Although most preachers do not stand up and enumerate for the congregation all of their academic degrees, and all of the schools where they have studied, we will say things like, “In my study this week of today’s scripture, I had a tough task before me.”

Or we will say, “In my twenty years as a pastor I found that….”

Conversely credibility can be engendered by the speaker admitting to his or her shortcomings. The speaker says, “One of my weaknesses is I tend to judge people by their appearance. I will see someone shabbily dressed, and I think that this person is rather shabby. Have you ever done that?” Preachers who are sometimes perceived by their congregations as people who have solved all spiritual problems for themselves and are now, from their exalted perch of perfectionism, seeking to instruct the congregation. Letting some of our humanity come through in our speech is a means of establishing greater credibility.

“We have this treasure in earthen vessels” says Paul. We preachers are thoroughly human vessels, yet God has given us a treasure to communicate to our people and one way we communicate is through who we are. Character and credibility are thus closely linked.

William H. Willimon

Be sure to join me on October 26 at 9:00 am at the North East District Office to hear Dr. Peter Steinke as he leads a very important seminar on Congregational Leadership in Anxious Times.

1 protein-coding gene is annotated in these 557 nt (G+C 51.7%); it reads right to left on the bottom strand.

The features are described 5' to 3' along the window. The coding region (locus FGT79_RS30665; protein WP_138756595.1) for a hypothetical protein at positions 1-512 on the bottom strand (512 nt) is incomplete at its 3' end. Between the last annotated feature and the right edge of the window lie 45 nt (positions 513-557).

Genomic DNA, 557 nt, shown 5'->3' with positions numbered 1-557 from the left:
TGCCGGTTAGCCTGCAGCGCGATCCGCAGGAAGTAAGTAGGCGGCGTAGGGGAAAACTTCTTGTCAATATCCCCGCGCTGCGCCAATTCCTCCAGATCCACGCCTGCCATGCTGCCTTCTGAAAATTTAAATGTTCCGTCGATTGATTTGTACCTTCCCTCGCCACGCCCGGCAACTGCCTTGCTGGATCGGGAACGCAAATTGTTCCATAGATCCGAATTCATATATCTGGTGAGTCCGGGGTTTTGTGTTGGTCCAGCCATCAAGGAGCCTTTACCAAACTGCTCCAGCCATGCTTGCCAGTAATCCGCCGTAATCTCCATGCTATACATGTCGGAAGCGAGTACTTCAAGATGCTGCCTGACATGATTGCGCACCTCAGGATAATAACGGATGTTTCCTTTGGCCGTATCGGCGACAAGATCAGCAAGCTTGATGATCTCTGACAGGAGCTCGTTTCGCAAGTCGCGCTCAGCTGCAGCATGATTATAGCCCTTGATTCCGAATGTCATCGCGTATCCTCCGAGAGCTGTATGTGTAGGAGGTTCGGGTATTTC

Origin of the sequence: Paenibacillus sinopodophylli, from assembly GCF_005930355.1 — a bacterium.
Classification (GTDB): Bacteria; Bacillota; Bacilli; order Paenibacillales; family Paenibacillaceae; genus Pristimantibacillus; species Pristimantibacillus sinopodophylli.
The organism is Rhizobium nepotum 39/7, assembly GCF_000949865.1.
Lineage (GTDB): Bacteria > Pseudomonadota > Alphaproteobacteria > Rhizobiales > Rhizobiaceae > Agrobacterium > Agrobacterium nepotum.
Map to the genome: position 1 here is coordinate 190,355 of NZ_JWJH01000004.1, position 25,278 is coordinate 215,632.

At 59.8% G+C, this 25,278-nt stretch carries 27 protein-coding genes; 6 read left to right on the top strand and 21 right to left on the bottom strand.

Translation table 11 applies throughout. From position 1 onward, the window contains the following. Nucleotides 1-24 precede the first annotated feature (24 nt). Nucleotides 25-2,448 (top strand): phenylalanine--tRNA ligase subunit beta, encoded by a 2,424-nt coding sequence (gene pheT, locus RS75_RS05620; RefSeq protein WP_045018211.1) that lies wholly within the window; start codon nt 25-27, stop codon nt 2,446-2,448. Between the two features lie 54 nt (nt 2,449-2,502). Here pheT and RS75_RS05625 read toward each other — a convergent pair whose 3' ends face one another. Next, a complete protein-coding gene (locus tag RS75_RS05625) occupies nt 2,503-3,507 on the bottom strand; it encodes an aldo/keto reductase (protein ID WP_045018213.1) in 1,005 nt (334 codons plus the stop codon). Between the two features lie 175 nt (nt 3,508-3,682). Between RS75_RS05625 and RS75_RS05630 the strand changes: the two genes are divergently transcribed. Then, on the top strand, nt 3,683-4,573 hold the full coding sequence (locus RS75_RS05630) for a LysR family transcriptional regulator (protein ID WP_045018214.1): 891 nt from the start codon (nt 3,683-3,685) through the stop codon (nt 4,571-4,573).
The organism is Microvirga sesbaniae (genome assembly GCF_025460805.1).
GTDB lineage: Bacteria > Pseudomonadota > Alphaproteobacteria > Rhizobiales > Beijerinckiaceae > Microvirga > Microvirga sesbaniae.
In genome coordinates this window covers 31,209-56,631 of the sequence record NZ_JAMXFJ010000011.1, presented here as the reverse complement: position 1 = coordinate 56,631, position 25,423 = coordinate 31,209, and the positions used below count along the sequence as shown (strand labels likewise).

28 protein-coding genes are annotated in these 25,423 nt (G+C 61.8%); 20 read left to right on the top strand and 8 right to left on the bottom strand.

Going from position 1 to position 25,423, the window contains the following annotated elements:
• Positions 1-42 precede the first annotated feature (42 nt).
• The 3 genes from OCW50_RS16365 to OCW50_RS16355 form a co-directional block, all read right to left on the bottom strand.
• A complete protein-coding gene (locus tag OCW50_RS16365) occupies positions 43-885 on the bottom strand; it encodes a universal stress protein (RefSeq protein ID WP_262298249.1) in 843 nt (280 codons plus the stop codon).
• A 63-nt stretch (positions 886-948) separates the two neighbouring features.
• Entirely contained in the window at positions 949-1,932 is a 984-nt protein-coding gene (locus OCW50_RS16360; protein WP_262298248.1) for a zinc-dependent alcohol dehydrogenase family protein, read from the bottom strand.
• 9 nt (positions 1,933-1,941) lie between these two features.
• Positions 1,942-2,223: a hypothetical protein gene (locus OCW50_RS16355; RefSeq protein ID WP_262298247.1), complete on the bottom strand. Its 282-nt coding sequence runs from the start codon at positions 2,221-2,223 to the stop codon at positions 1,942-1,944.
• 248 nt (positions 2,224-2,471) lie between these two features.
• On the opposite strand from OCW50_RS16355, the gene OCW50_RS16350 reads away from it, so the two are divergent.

1. Bishop Will… there is one more important quality that we as preachers must have that far outweighs any issue of character or credibility.Christ.Without Jesus, incarnationally birthed and earthed within us, we have no character nor credibility.Without Jesus, we offer nothing but meaningless words and hollow platitudes. Your list of qualities is important, but not as important as Jesus, who outweighs them all. Jesus, who can take the chief of all sinners, and make from him or her a powerful preacher. PaxMike


  2. I’ve struggled with how best to let my shortcomings show in my preaching. I’m a young pastor (27), so I feel like I have an extra challenge in gaining credibility with my congregations. If I say every week, “I really struggle with this issue,” or “Boy, I really get it wrong when it comes to xyz,” am I gaining or losing peoples’ trust? I try to be honest about my faith journey, and trust that they will trust me for it. But I’ve also learned not to give them any extra ammo!


  3. Thanks for your excellent words. Often, when we think about preaching character is seldom discussed and yet it is essential. When a preacher is actually living what he is saying his words take on a power that are hard to describe.


  4. Matthew 20:25&26a Jesus called them together and said, ‘You know that the rulers of the Gentiles lord it over them, and their high officials exercise authority over them. Not so with you ……